I start by shooting the rabbit with a pellet in the back of the head. Alot of people use a pipe or hammer handle and I just find that it bruises usable meat. My friend who has butchered 60+ years just has a really sharp knife and cuts their head off directly. I have never been daring enough to do that. I then hang the rabbit by both back feet. One string to each hind leg. Butcher at 56 days for the best quality food. Any older and crockpot them, make them into sausage, hamburger etc.
http://www.downtotherootsmagazine.com/Blogs/ButcheringRabbit1.jpg
Cut the tail off
http://www.downtotherootsmagazine.com/Blogs/ButcheringRabbit2.jpg
Slice CAREFULLY through the skin and not into the meat on each hind leg, just below the hock.
http://www.downtotherootsmagazine.com/Blogs/ButcheringRabbit3.jpg
Carefully start to pull the hide down from each hind leg from the hock towards the head. Rabbit skin especially on fryers is very very very very thin.. be careful.
http://www.downtotherootsmagazine.com/Blogs/ButcheringRabbit4.jpg
Do the same for the other hind leg
http://www.downtotherootsmagazine.com/Blogs/ButcheringRabbit5.jpg
Cut the head off.
http://www.downtotherootsmagazine.com/Blogs/ButcheringRabbit6.jpg
Break the front leg at the first joint
http://www.downtotherootsmagazine.com/Blogs/ButcheringRabbit7.jpg
Cut off at the break, through the backside. Do the same for the other front leg
http://www.downtotherootsmagazine.com/Blogs/ButcheringRabbit8.jpg
Pull the skin off the rabbit completely
http://www.downtotherootsmagazine.com/Blogs/ButcheringRabbit9.jpg
http://www.downtotherootsmagazine.com/Blogs/ButcheringRabbit10.jpg
Start to open the body cavity, be careful not to hit the bladder. The urine will taint the meat. I chuck the whole carcass if this happens. Usually becomes dog food. Not for humans.
http://www.downtotherootsmagazine.com/Blogs/ButcheringRabbit11.jpg
Take out the organs that you want to save, the kidneys, liver and heart (not shown as it is under the diaphram at the moment). Discard all other stuff like intestines, cecum ect. The heart will be in the cavity under the diaphram. DO NOT break the gall bladder. Cut it out AFTER the liver has been removed from the carcass.
http://www.downtotherootsmagazine.com/Blogs/ButcheringRabbit12.jpg
http://www.downtotherootsmagazine.com/Blogs/ButcheringRabbit12b.jpg
Remove one rope from a hind leg and break at joint. Cut off at the joint at break, then repeat with the other hind leg.
http://www.downtotherootsmagazine.com/Blogs/ButcheringRabbit14.jpg
Take it into the house and wash. I then put them into a quart sized ziplock freezer bag.
http://2.bp.blogspot.com/_zkYOIyShKY0/S94EUvzLERI/AAAAAAAAAC4/Q4DfUtO9BME/s1600/IMG_3014.JPG

Then cook it up anyway you like fresh or freeze it for up to a year.

Very well done Cedar.

Offline archer

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Re: Good Knife for Rabbits ???
« Reply #20 on: April 11, 2012, 05:38:29 PM »
CRUMBS! After all that I put the wrong one on here.. TANNING! He wanted TANNING! I will do that another day.  :-[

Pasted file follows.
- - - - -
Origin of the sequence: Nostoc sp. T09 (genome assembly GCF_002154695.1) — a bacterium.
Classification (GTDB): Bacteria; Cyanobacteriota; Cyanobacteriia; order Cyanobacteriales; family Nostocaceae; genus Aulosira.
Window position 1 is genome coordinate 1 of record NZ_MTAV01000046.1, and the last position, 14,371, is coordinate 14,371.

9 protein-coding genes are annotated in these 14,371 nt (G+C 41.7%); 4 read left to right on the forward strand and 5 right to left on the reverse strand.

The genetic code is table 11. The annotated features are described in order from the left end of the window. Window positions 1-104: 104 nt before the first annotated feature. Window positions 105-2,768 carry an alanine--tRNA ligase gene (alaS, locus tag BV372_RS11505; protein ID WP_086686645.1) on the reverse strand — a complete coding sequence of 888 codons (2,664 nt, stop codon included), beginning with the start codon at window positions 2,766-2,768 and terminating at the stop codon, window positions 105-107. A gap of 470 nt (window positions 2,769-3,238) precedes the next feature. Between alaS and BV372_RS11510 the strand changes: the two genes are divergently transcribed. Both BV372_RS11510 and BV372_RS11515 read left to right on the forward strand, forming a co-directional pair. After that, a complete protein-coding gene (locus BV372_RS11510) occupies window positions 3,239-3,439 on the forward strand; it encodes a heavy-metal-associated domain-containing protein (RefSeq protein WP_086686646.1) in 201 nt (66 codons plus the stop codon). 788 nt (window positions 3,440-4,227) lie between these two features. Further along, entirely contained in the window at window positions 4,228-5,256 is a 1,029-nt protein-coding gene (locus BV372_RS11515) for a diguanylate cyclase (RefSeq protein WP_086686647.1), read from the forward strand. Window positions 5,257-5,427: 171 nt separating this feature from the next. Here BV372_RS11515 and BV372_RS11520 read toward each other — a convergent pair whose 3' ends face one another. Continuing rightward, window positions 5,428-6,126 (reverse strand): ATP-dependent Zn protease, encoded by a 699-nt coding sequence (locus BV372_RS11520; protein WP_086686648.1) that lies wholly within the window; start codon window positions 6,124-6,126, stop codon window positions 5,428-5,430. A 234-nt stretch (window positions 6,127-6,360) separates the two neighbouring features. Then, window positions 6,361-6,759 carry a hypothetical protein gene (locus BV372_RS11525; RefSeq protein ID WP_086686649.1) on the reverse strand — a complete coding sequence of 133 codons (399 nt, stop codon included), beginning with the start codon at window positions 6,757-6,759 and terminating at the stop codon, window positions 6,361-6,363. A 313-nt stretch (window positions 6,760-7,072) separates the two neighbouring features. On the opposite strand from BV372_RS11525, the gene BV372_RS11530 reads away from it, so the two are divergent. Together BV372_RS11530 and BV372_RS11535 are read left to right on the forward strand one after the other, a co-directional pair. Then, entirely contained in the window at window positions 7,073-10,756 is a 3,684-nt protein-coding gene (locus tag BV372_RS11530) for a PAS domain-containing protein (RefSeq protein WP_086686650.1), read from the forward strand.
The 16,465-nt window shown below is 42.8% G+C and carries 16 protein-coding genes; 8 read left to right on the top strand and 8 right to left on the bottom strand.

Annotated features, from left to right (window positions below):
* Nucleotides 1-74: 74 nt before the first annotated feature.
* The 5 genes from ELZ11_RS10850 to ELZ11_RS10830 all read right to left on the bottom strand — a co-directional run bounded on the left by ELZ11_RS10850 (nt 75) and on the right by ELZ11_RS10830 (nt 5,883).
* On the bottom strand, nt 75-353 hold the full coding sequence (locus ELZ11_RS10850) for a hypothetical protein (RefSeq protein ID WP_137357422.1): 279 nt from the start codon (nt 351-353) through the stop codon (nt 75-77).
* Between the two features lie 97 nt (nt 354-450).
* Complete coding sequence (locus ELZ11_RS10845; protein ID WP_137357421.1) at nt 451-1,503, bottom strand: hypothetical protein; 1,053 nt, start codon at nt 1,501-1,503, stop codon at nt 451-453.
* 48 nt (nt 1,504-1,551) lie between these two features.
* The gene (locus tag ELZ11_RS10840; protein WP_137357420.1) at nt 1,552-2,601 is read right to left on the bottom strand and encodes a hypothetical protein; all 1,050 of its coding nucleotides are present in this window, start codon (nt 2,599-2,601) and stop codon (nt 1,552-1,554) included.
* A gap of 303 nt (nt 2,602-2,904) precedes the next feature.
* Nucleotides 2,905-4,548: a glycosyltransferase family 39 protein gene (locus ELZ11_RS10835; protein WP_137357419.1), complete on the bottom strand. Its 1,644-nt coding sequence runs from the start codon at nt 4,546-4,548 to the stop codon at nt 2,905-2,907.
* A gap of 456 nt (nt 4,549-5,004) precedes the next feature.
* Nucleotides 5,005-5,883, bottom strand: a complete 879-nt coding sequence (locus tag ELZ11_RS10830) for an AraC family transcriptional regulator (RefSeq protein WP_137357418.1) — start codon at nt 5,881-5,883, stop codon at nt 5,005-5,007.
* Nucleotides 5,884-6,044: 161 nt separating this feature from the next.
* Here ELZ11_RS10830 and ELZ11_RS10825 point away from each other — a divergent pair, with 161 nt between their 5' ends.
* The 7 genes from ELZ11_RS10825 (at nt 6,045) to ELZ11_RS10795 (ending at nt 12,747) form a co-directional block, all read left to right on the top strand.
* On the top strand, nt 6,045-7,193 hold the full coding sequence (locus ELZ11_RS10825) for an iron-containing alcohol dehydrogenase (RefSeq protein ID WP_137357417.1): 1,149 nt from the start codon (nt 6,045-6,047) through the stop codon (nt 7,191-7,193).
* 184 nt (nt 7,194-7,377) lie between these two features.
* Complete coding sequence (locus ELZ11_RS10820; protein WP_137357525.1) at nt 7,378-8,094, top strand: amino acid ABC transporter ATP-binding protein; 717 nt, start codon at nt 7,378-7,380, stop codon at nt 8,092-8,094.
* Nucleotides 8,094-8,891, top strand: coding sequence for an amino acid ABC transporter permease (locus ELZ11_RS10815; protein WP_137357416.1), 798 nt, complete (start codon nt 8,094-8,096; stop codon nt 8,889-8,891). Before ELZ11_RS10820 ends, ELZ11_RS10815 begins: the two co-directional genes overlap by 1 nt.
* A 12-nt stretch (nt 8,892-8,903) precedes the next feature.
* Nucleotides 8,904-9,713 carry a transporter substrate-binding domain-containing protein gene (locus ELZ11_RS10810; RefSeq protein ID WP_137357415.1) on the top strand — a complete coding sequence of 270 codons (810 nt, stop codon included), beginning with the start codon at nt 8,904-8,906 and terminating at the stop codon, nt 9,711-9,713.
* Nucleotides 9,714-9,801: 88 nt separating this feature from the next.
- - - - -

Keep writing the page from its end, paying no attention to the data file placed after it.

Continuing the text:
I spent like an hour on that  :-\

Cedar
I appreciate the picture view of skinning the rabbit!
thanks!

Offline Norseman

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Re: Good Knife for Rabbits ???
« Reply #21 on: April 11, 2012, 05:53:05 PM »
EXCELLENT INSTRUCTION CEDAR, looks like you might have done this a time or two. :)

If you are planning on tanning the hides I would also suggest tube skinning (as described by Cedar)  If you spit the belly first it leaves allot of edge to deal with and those hides are like wet paper.  Tubes are allot easier to stretch and work without ripping.

NM

Offline Dawgus

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Re: Good Knife for Rabbits ???
« Reply #22 on: April 11, 2012, 07:26:32 PM »
 Awesome post Cedar. Since I don't save hides to tan, I have a fast way to skin. I just pinch the skin at the back of the neck, cut a slit, insert the first 2 fingers of each hand, and pull opposite directions. I generally just cut off the head and feet beforehand, so everything just comes right off. Suppose I should try this method if I plan on trying my hand at tanning. Thanks!

devildoc

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Re: Good Knife for Rabbits ???
« Reply #23 on: April 11, 2012, 11:01:52 PM »
My new knife of choice is Opineal. But before that I used whatever was sharp in the butcher block in the kitchen. I have never bought a knife specifically for butchering rabbits or chickens.. Actually I have never specifically bought  knife for butchering anything now that I am thinking about it.

Skinning rabbits is easy. Cut the head off, cut the tail off, break and cut the front feet off, then slice from the tail to the hocks, ring the hind leg at the hock, grab the fur, pull down and off. It will be inside out.

Best tool for getting the fur ready is your hands. And the freezer. I don't tan the same day I butcher and I don't tan less than 10 at a time.

Cedar

what chemicals or methods do u use? When I used to do muskrats I used either boards or wire mounts for that.

Offline Cedar

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Re: Good Knife for Rabbits ???
« Reply #24 on: April 11, 2012, 11:06:41 PM »
what chemicals or methods do u use? When I used to do muskrats I used either boards or wire mounts for that.

I always hated using wire stretchers and gave that up back in 1970-something. I use the freezer if I need to store hides for a bit. I can toss 10 fryer pelts in a gallon ziplock freezer bag. I use sulfuric acid and have since I was 9. Makes for a very white pelt (flesh side).

Cedar